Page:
The UN Children’s Fund (UNICEF) on Monday called on the Nigerian Government to rapidly increase investments in the Water, Sanitation and Hygiene (WASH) sector to reduce preventable diseases among 78 million children.
The UNICEF in a statement also called for urgent action to address the water crisis in Nigeria.
The statement quotes Dr. Jane Bevan, UNICEF Nigeria Chief of WASH as saying that one-third of children do not have access to at least basic water at home, and two-thirds do not have basic sanitation services.
“Hand hygiene is also limited, with three-quarters of children unable to wash their hands due to lack of water and soap at home.
“As a result, Nigeria is one of the 10 countries that carry the heaviest burden of child deaths from diseases caused by inadequate WASH, such as diarrhoeal diseases.
“Nigeria also ranks second out of 163 countries globally with the highest risk of exposure to climate and environmental threats.
“Groundwater levels are also dropping, requiring some communities to dig wells twice as deep as just a decade ago.
“At the same time, rainfall has become more erratic and intense, leading to floods that contaminate scarce water supplies”.
The UNICEF said investments from global climate financing would strengthen climate resilience in the WASH sector and communities.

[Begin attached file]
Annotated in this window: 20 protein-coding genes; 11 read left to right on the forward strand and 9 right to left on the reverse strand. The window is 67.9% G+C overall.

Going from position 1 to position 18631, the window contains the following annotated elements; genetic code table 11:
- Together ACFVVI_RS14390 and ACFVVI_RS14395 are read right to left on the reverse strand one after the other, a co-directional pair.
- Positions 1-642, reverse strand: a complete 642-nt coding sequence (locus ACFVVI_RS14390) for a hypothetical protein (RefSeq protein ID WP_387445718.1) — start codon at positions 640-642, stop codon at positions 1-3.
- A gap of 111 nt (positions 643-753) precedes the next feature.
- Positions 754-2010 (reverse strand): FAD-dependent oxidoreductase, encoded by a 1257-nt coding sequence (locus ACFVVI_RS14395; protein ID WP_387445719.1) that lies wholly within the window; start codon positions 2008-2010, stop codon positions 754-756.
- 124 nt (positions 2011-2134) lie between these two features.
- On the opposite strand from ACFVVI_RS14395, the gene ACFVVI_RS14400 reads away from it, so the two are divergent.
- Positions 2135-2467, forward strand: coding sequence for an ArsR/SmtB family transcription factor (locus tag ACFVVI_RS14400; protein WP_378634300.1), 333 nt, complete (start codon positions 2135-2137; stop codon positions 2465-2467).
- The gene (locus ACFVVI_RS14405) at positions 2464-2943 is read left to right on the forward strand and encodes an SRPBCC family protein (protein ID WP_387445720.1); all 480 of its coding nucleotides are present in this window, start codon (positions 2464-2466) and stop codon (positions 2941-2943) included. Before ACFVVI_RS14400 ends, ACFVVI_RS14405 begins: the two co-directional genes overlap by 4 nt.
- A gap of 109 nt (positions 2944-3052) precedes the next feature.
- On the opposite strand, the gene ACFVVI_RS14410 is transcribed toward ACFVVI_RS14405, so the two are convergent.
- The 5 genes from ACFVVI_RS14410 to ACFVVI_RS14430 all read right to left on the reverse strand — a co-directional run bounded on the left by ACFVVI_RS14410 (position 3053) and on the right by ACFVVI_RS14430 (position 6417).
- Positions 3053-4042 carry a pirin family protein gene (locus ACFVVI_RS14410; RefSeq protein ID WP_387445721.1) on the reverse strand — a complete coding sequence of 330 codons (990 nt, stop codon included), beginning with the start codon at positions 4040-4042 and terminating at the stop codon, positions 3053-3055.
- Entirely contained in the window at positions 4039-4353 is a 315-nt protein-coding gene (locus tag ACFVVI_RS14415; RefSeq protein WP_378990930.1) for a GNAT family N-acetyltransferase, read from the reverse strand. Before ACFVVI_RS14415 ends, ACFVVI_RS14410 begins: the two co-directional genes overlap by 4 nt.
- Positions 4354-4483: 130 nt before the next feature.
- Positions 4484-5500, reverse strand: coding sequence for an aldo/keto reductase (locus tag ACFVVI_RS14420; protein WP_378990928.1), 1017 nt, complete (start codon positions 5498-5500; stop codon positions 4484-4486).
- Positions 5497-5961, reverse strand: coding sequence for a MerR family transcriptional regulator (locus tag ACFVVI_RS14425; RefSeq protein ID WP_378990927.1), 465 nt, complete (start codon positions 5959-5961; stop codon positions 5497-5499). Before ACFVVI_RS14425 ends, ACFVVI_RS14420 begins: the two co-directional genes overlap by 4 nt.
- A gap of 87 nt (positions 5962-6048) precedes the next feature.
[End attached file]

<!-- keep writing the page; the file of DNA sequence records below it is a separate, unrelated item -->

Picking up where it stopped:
This, it noted would increase effective and accountable systems, coordination, and capacities to provide water and sanitation services, and implement the UN-Water SDG six Global Acceleration Framework.
“If we continue at the current pace, it will take 16 years to achieve access to safe water for all in Nigeria. We cannot wait that long, and the time to move quickly is now.
“Investing in climate-resilient water, sanitation, and hygiene services is not only a matter of protecting children’s health today, but also ensuring a sustainable future for generations to come”.
According to a new UNICEF analysis, 78 million children in Nigeria were at the highest risk from a convergence of three water-related threats – inadequate water, sanitation, and hygiene related diseases; and climate hazards.